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A list of just 50 leading business pioneers is bound to demand brutal choices. Perhaps as brutal as the methods that some will have employed to warrant their place in this group.
But this is no homogeneous list. There are many ways to be such a pioneer. Certainly, everyone on the FT tally of 50 combines a fine business mind with energy and action — all have done something shockingly new, caught the wind of their times and effected significant change. But the list includes quite different types of innovation and distinct contexts of economic development.
Some exploited stable environments in clever ways. They identified formerly unseen sources of value or benefited from an active and developing nation state. Others seemed to thrive in the complete absence of stability, exploiting rapidly changing business environments and showing others how to adapt to them. The scale of such pioneers’ contribution is evident in the endless flattery of imitation. It became normal to make cars on a production line, to go on package holidays abroad, to own a smartphone. Pioneers make the formerly invisible obvious.
They do so by operating in unstructured space. Across history, the age-old struggle between marauding nomads and static defensive farmers shows that innovation comes mostly from those who roam outside civilised space. Pouring westward across the Asian steppe, it was the nomadic Mongols and Huns who perfected mobile warfare and developed new forms of political order. Afterwards, of course, when the civilised wrote history, they claimed such innovations for themselves.
But it is in disordered territory that the pioneers really show their character. When the old is dead, when order has broken down, when the rules suddenly change or regulation is absent — this is when we see their almost pathological boldness and vision. Economic and political imperatives drive innovators to occupy and exploit empty space, like water surging on to a flat plain. Such places often lie beyond the reach of the state, as in the US frontier, or in the space left by the degeneration of states, as in post-Soviet Russia.
Before the international order of nation states came into being, tribal leaders and warlords ruled the world and drove its economic development. Though primitive in their social structures, with rigid hierarchies and brutal tactics, these warlords opened trade routes, transported knowledge between cultures and finally co-ordinated their actions in ways that put their nomadic past behind them. Once settled, they founded empires and states that were ordered, stable and civilised.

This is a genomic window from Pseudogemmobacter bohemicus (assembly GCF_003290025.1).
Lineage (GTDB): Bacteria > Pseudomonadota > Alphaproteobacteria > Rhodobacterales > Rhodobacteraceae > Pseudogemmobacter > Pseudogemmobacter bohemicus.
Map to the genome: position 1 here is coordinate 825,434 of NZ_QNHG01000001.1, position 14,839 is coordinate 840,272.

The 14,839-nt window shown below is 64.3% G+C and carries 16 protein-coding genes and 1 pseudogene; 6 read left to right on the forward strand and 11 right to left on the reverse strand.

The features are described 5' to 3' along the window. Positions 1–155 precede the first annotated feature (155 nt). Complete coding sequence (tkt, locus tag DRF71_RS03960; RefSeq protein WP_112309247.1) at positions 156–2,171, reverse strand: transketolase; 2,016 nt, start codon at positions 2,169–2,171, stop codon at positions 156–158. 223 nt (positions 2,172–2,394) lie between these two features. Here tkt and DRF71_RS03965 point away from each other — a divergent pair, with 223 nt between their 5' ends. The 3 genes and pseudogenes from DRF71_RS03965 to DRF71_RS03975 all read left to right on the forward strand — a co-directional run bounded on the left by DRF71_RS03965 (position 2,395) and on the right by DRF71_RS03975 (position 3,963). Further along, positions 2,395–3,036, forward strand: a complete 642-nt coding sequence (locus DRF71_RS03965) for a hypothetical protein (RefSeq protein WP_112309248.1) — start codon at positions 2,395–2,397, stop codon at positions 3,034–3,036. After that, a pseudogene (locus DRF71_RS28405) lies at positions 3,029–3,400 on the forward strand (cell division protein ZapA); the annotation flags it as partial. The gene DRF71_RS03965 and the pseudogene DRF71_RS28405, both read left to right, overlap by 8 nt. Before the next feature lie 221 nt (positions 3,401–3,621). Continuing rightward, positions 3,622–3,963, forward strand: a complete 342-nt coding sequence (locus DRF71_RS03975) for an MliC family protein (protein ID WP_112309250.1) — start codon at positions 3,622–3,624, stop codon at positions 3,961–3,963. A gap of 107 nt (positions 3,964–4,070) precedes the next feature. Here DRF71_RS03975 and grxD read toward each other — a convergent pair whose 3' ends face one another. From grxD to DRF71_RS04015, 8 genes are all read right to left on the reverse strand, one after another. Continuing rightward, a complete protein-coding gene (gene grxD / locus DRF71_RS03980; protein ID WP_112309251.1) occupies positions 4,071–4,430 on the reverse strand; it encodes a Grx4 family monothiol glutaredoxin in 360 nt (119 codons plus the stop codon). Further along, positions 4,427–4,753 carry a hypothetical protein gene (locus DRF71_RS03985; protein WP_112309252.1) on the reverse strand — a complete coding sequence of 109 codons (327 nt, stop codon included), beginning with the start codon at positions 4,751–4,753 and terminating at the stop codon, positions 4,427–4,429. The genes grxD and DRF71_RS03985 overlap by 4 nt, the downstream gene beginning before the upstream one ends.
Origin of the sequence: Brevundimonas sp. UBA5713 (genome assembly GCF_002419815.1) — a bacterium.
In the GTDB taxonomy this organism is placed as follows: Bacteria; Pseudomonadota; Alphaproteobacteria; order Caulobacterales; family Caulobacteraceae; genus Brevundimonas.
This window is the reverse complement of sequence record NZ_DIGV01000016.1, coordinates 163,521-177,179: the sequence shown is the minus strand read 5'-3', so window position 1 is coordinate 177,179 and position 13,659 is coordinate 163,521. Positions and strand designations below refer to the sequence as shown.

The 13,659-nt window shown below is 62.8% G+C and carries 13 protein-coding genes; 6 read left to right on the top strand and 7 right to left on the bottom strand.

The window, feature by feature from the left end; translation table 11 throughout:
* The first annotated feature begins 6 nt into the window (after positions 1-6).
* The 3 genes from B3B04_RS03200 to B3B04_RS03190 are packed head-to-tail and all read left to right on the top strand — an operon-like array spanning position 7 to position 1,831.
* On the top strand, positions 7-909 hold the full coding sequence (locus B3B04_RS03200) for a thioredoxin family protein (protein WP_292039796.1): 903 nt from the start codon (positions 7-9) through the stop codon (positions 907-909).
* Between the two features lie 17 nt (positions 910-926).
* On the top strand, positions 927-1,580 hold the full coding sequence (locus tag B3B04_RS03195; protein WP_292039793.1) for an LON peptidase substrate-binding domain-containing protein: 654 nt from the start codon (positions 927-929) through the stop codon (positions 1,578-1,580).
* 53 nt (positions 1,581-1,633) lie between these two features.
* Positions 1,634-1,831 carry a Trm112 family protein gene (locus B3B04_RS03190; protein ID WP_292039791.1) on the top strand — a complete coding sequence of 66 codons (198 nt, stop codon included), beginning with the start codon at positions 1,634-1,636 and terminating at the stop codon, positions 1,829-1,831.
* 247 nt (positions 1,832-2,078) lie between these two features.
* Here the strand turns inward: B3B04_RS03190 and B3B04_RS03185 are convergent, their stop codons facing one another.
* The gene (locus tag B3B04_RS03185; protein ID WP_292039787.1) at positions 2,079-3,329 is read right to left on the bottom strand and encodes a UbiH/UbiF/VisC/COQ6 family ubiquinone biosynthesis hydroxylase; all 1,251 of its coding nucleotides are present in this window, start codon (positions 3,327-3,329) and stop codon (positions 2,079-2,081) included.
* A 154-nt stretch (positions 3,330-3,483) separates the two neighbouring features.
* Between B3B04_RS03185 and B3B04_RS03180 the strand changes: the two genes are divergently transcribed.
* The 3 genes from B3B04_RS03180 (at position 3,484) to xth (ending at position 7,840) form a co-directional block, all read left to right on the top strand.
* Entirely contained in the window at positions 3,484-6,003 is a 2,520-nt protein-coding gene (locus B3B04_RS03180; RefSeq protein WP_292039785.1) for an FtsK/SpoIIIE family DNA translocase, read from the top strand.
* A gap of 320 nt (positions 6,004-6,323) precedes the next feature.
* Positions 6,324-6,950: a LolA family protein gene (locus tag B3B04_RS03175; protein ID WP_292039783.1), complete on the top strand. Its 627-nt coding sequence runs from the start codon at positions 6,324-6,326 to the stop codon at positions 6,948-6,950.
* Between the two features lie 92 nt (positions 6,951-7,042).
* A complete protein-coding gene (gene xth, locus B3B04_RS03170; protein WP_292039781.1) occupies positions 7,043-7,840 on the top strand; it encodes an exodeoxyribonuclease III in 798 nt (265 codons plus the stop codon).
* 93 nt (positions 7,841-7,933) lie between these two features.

It is often said that business seeks a level playing field, but this is only when businesses feel the field is tilted against them. Genuine business pioneers are those who forge ahead over rough and pitted terrain, often cheating, borrowing and stealing, testing the rules and acting without morality. They are robbers who – almost by accident – change the world.
To exploit unexplored niches, pioneers must be idealistic, unrealistic and preferably also narcissistic. They must see the obstacles everyone sees and, quite unreasonably, imagine they can be overcome. They have an inner irritant that drives them beyond the status quo, rejects mere mimicry and conceives of the impossible. It is their inflated vision of their own capacities, their impatience with subordinates and their unbounded energy that makes them step forward from the ranks and risk the new. Charisma is what really marks them out.
The term “robber baron” was applied in the late 19th century to US businessmen who operated at the edge of the rule of law. They did this partly by influencing government and partly by finding ways to exploit labour and repress unionisation. Theirs was a space uninhibited by (adequate) regulation of monopolistic practices and they rushed in to fill it.
Such ruthlessness is familiar in the development of every civilisation. Examples can be found among Europe’s past empire builders, or more recently among Russian oligarchs and Indian and Chinese entrepreneurs. Indeed, it is so familiar as to be almost a required part of the development of every culture. Even when charisma shades into hubris, arrogance and even brutality, as it so often does, nomadic pioneers are eventually civilised, their crimes forgotten and the world forever changed.
This shaping of history is being repeated constantly. Modern business pioneers, like those who preceded them, now operate against the backdrop of a general-purpose technology revolution. As with the arrival of the horse, steam and then oil, the internet offers ample room for outrageous innovation, the indulgence of narcissism and hubris, unrealistic visions of the future and the creation of a new normal. Today we live in “neo-medieval” times. Even now, warlords and nomadic pioneers are fashioning a world we cannot presently see.
Ricardo Blaug is author of ‘How Power Corrupts: Cognition and Democracy in Organisations’ and is an associate professor at the University of Westminster, specialising in political psychology and democracy